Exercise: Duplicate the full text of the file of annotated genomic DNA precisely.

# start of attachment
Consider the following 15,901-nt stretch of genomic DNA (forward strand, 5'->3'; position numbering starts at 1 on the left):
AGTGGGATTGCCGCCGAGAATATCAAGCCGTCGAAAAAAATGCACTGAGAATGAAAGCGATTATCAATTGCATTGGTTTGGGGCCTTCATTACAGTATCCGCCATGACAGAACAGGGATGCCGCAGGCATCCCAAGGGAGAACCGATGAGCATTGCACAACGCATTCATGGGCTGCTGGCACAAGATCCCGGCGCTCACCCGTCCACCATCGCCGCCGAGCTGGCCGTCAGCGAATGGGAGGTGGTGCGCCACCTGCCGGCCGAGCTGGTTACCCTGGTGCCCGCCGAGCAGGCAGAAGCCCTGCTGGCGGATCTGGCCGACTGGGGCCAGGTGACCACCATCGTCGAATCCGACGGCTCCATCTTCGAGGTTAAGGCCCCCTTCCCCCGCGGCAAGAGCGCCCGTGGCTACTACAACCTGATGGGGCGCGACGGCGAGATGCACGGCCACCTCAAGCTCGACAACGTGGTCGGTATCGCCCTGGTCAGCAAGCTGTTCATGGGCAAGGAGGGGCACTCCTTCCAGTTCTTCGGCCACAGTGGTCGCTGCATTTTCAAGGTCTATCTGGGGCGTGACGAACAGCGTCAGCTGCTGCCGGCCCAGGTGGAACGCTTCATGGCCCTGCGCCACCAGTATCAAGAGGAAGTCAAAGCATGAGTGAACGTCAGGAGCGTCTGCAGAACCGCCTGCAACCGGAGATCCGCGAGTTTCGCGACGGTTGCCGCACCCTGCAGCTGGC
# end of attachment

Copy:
Consider the following 15,901-nt stretch of genomic DNA (forward strand, 5'->3'; position numbering starts at 1 on the left):
AGTGGGATTGCCGCCGAGAATATCAAGCCGTCGAAAAAAATGCACTGAGAATGAAAGCGATTATCAATTGCATTGGTTTGGGGCCTTCATTACAGTATCCGCCATGACAGAACAGGGATGCCGCAGGCATCCCAAGGGAGAACCGATGAGCATTGCACAACGCATTCATGGGCTGCTGGCACAAGATCCCGGCGCTCACCCGTCCACCATCGCCGCCGAGCTGGCCGTCAGCGAATGGGAGGTGGTGCGCCACCTGCCGGCCGAGCTGGTTACCCTGGTGCCCGCCGAGCAGGCAGAAGCCCTGCTGGCGGATCTGGCCGACTGGGGCCAGGTGACCACCATCGTCGAATCCGACGGCTCCATCTTCGAGGTTAAGGCCCCCTTCCCCCGCGGCAAGAGCGCCCGTGGCTACTACAACCTGATGGGGCGCGACGGCGAGATGCACGGCCACCTCAAGCTCGACAACGTGGTCGGTATCGCCCTGGTCAGCAAGCTGTTCATGGGCAAGGAGGGGCACTCCTTCCAGTTCTTCGGCCACAGTGGTCGCTGCATTTTCAAGGTCTATCTGGGGCGTGACGAACAGCGTCAGCTGCTGCCGGCCCAGGTGGAACGCTTCATGGCCCTGCGCCACCAGTATCAAGAGGAAGTCAAAGCATGAGTGAACGTCAGGAGCGTCTGCAGAACCGCCTGCAACCGGAGATCCGCGAGTTTCGCGACGGTTGCCGCACCCTGCAGCTGGC